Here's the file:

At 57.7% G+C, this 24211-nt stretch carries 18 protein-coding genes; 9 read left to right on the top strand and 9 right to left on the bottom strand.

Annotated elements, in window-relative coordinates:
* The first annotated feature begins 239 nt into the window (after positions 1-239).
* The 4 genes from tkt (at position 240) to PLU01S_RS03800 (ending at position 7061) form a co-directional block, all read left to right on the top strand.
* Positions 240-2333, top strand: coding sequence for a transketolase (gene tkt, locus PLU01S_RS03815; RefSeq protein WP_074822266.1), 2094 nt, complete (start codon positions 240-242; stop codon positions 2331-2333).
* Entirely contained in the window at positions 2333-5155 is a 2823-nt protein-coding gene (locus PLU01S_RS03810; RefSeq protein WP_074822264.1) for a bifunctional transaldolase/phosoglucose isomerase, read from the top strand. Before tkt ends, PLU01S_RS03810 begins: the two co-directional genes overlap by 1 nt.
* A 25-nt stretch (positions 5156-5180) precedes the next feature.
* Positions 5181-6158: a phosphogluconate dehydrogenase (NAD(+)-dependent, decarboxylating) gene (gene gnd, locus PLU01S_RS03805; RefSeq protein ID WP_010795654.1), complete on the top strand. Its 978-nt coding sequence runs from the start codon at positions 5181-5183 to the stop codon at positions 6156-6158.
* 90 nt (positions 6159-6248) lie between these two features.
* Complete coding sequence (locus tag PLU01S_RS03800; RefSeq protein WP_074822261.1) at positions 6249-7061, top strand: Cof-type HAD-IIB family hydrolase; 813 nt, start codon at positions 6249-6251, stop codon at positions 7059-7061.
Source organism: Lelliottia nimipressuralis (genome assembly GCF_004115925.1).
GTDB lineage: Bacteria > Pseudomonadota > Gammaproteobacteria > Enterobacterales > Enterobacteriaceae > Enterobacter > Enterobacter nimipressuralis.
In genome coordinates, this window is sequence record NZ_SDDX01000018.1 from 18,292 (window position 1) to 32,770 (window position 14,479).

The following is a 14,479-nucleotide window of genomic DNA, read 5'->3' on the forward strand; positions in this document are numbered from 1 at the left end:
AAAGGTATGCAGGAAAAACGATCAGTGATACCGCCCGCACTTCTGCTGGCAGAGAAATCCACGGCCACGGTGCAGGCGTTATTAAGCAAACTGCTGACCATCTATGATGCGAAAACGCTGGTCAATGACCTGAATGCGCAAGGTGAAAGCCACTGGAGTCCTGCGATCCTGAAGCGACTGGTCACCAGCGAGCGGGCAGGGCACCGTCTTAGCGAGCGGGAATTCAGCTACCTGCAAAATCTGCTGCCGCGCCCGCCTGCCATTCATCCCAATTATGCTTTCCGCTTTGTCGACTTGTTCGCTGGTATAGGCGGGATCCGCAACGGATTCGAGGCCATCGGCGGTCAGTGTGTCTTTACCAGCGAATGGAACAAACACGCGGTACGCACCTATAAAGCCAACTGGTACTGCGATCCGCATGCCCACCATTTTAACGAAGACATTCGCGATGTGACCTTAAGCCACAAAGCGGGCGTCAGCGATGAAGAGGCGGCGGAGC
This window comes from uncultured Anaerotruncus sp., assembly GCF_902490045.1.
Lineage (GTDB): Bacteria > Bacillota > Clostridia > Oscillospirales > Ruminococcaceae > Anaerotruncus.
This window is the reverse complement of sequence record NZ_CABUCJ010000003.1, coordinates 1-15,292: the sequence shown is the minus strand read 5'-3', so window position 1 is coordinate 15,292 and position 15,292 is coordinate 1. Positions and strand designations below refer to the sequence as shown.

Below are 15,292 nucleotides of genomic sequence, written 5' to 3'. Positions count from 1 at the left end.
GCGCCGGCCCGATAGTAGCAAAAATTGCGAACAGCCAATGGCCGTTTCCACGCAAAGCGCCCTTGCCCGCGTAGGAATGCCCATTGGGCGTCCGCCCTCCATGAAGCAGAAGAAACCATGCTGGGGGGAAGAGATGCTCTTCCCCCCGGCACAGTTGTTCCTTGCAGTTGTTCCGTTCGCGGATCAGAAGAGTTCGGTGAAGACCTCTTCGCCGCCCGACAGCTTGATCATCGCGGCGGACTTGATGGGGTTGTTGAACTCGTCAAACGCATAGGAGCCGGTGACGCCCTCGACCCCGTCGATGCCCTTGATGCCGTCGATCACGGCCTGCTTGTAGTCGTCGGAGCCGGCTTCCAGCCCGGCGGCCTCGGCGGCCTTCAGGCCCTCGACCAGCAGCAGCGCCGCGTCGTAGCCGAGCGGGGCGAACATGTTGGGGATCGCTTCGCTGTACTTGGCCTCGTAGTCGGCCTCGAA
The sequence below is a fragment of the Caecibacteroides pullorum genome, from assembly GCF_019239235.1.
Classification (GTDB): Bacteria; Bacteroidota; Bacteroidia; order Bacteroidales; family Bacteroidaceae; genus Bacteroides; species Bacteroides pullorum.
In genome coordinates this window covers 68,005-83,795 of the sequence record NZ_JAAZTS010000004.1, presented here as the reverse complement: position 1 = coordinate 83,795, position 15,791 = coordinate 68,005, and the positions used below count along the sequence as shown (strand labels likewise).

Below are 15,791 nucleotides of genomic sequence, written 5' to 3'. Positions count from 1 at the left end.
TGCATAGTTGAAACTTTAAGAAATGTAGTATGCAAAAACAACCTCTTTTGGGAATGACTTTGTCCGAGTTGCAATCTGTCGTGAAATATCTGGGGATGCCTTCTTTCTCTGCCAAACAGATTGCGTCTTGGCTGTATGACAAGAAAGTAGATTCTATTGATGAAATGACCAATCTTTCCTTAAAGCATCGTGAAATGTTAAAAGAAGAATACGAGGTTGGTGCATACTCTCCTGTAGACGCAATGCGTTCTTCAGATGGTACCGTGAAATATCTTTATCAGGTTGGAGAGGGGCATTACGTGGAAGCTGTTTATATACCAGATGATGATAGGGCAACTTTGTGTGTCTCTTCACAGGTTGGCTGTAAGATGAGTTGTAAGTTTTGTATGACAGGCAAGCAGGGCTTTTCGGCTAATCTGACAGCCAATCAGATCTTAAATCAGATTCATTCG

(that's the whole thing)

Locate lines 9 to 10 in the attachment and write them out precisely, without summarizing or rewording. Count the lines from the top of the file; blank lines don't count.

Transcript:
* 90 nt (positions 6159-6248) lie between these two features.
* Complete coding sequence (locus tag PLU01S_RS03800; RefSeq protein WP_074822261.1) at positions 6249-7061, top strand: Cof-type HAD-IIB family hydrolase; 813 nt, start codon at positions 6249-6251, stop codon at positions 7059-7061.